Fire Chief Chad Schopf and Deputy Fire Chief Dan Martin approached council to discuss the acquisition of a refurbished rescue truck. Schopf informed council the department has received $20,000 from Encana and has $7,000 in its own reserves to put toward the truck. Council unanimously agreed to contribute $15,000 and indicated the Village’s complete support for the purchase, given the ambulance system is currently undergoing its transition to the Province.
• Village Foreman Bill Hnybida told council the drainage repair at the condominiums is working, as runoff is being channeled away from the buildings. The Village will continue to monitor this situation.
• Hnybida expressed concern there are still residents who use sump pumps to move rainwater into the sanitary sewer system. This is illegal in Beiseker, and a recent rainfall caused the lift station to fill up in only 20 minutes. Any discharge from sump pumps must be moved onto the property of the homeowner, and cooperation of residents is needed to avoid costly pumping of the sanitary lift station. Lowering spouts during rainfall also helps, Hnybida said.
• Village staff members have stripped the area where the community garden is being established. Loam will be hauled to the area, and it will then be turned over to a group of citizens who can begin growing produce. Councillor Dave Fegan has volunteered to till the garden after the loam is spread.
A new policy will restrict use of municipally-owned vehicles to employees only. It is expected this will make vehicle use more accountable. Councillor Fred Walters, who uses Village vehicles when processing and hauling recyclables for the municipality, pointed out that having to take an employee from other work to drive a vehicle would cost money. After discussion, the motion to accept the policy was approved by a vote of 4-1.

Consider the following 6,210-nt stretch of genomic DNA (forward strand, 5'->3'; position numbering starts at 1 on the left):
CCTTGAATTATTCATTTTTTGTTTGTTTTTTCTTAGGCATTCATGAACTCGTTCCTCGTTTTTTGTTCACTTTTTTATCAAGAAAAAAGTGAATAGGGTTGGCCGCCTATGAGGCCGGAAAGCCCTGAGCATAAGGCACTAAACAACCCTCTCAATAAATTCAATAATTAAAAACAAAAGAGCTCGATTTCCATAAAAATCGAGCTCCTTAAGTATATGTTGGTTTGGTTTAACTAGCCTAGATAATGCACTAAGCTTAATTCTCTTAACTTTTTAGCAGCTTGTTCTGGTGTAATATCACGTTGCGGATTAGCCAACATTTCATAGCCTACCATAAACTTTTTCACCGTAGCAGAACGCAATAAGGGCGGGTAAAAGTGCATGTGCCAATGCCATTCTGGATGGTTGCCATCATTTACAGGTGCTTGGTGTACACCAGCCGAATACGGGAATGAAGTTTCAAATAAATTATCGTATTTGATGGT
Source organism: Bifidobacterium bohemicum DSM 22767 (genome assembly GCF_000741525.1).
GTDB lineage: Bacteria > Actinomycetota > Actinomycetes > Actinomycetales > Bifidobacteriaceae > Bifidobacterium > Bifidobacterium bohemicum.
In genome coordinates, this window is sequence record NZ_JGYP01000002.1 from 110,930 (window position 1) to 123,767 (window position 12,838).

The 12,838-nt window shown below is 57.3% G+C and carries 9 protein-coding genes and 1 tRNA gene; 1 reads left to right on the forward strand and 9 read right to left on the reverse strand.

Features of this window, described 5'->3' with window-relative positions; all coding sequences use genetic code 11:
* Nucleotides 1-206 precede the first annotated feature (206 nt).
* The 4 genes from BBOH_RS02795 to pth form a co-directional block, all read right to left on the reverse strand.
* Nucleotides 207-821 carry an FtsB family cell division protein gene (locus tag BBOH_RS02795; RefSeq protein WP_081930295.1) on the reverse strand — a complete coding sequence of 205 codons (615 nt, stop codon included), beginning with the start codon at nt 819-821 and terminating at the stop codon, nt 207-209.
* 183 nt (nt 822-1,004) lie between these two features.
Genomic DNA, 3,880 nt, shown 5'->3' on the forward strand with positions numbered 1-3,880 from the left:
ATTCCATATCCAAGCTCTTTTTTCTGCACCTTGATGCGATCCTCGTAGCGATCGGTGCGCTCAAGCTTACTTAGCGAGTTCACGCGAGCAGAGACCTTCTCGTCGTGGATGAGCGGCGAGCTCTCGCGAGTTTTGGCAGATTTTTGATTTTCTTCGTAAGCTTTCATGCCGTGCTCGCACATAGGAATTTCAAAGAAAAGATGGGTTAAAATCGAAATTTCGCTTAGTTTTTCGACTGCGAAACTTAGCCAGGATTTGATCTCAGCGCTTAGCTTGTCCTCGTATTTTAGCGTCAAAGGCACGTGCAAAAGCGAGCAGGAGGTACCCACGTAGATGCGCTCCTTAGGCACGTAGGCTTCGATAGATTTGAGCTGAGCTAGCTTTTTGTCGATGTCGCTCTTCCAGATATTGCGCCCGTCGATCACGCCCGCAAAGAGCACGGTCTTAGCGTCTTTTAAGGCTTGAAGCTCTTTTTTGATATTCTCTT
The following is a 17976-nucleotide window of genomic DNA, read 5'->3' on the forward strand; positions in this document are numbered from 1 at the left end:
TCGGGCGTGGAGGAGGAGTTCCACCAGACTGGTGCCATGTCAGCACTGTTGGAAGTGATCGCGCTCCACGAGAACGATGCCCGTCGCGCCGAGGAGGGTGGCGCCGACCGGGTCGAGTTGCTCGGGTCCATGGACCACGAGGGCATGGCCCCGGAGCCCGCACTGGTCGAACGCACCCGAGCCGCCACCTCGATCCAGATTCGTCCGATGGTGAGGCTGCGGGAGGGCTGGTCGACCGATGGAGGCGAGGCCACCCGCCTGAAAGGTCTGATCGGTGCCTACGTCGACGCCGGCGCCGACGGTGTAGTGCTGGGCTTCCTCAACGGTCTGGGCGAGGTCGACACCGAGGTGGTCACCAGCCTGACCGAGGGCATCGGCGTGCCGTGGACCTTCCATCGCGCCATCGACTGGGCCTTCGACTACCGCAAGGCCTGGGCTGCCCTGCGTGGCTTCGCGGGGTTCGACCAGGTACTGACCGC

Beiseker council is joining a bid to force higher levels of government to pay attention to high water rates being charged by the Kneehill Water Commission. A letter inviting all seven municipal members of the Commission, the region’s councillors, provincial and federal officials, media and the general public to a meeting will be sent out in the near future.
Beiseker council believes the 40,000 residents served by the water commission are not only facing hardship in paying the cost associated with the water rates, but development in the area is being compromised as prospective home buyers shy away after considering the cost of water.
According to the Commission, it is forced to charge more for water due to its high debt load. Much of this debt remains from the installation of the system.
The Province funded less than one-third of the installation, while other regional systems in Alberta were funded by as much as 82 per cent, according to the Commission.
The next meeting of Beiseker council will be June 14 at 7:30 p.m. in council chambers. The public is welcome. There will also be an open house for the proposed Main Street beautification project, to be held June 21, 7 p.m. at the community hall.